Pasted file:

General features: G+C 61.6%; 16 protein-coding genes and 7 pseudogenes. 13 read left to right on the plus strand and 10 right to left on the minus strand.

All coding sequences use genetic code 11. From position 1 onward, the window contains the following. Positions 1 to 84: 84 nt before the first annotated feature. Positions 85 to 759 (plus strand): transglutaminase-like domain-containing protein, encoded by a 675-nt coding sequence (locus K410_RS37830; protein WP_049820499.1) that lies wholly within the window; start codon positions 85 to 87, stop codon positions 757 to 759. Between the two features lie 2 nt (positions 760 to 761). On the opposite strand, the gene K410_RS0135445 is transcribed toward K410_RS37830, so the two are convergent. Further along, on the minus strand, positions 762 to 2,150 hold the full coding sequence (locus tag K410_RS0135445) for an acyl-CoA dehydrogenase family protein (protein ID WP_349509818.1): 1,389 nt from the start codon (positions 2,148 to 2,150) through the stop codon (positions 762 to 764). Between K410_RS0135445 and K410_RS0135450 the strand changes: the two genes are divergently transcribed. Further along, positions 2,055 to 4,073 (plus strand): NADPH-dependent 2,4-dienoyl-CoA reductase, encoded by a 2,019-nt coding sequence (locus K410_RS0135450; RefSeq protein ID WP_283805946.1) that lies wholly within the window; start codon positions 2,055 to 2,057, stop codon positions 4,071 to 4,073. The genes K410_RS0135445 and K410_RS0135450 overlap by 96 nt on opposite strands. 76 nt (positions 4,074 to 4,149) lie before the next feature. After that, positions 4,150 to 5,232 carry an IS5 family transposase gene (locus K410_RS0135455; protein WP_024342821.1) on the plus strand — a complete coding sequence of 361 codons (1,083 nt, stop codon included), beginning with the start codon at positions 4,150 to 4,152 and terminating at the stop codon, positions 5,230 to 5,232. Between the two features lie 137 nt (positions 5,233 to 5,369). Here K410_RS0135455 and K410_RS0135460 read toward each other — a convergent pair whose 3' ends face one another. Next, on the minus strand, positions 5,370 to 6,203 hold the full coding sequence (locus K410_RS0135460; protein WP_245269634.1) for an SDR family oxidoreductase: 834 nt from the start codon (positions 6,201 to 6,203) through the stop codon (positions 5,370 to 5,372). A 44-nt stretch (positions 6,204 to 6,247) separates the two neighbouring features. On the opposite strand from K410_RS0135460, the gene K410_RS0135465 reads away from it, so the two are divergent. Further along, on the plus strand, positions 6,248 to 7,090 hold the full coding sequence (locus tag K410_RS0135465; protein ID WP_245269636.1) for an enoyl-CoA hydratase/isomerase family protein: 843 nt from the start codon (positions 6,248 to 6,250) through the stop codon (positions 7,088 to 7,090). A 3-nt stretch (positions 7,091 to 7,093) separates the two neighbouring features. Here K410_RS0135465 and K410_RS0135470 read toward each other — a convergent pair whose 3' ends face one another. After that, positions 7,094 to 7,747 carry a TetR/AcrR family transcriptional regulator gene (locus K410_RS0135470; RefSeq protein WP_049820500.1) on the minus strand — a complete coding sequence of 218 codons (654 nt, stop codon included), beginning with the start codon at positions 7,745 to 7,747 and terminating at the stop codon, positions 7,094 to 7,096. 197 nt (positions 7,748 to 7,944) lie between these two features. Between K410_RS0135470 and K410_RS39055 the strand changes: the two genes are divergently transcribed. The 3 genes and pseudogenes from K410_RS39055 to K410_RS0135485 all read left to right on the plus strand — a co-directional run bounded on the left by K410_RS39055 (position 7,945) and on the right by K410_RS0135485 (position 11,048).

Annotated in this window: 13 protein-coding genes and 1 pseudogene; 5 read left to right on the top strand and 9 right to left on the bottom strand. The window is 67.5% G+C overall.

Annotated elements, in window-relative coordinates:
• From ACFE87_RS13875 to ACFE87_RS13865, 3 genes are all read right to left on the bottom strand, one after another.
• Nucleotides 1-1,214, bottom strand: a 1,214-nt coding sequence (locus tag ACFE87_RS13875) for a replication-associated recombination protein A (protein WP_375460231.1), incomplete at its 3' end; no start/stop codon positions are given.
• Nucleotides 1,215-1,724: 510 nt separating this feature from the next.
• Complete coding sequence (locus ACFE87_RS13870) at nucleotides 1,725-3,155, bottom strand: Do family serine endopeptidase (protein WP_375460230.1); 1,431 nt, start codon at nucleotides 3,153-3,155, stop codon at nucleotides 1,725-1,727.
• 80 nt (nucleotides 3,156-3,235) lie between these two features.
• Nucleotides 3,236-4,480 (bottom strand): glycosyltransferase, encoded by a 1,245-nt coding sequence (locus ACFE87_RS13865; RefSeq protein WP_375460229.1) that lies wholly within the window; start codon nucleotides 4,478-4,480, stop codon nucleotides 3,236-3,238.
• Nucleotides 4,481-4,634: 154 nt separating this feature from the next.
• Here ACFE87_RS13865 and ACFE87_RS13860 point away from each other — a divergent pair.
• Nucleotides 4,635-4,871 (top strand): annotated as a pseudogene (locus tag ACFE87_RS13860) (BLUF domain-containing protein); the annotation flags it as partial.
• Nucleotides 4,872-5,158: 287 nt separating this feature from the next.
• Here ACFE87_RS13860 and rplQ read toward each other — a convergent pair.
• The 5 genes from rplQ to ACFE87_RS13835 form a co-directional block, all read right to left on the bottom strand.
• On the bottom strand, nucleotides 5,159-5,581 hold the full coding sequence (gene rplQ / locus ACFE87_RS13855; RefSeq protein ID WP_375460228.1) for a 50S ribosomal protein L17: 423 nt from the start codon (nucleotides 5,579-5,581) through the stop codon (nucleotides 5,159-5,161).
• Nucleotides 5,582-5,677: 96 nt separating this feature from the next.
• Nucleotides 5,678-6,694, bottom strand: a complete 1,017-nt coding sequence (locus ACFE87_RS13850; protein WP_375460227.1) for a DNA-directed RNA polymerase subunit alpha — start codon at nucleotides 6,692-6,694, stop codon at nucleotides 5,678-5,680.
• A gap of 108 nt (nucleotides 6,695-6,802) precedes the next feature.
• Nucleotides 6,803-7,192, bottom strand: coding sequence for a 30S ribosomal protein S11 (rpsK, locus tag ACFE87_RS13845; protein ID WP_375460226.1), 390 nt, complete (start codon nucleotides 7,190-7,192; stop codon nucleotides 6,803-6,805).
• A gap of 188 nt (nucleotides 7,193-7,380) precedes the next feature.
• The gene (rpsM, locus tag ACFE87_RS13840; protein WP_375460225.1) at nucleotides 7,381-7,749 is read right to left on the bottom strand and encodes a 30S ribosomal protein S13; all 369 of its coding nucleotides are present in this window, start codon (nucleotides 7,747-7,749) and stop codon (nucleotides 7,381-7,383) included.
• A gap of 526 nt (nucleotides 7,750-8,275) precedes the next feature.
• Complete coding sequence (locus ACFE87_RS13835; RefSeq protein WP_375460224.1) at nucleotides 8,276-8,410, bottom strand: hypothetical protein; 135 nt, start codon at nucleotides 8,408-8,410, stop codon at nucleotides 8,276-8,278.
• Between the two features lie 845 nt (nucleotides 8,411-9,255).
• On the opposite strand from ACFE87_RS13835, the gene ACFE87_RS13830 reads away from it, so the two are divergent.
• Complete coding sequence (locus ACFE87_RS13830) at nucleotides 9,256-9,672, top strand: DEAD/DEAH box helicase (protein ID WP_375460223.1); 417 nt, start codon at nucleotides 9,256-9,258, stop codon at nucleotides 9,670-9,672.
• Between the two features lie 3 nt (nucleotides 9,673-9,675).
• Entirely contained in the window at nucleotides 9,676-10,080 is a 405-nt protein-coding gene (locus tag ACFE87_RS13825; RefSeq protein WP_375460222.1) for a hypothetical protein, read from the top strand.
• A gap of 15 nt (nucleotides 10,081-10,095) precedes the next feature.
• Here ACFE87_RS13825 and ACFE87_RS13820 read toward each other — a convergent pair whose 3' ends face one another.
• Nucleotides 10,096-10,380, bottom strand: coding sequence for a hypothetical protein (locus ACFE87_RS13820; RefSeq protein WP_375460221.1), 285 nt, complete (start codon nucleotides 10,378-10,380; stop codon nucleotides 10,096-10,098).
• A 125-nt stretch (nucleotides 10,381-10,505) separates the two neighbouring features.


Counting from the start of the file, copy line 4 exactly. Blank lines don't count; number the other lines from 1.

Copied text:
Annotated elements, in window-relative coordinates: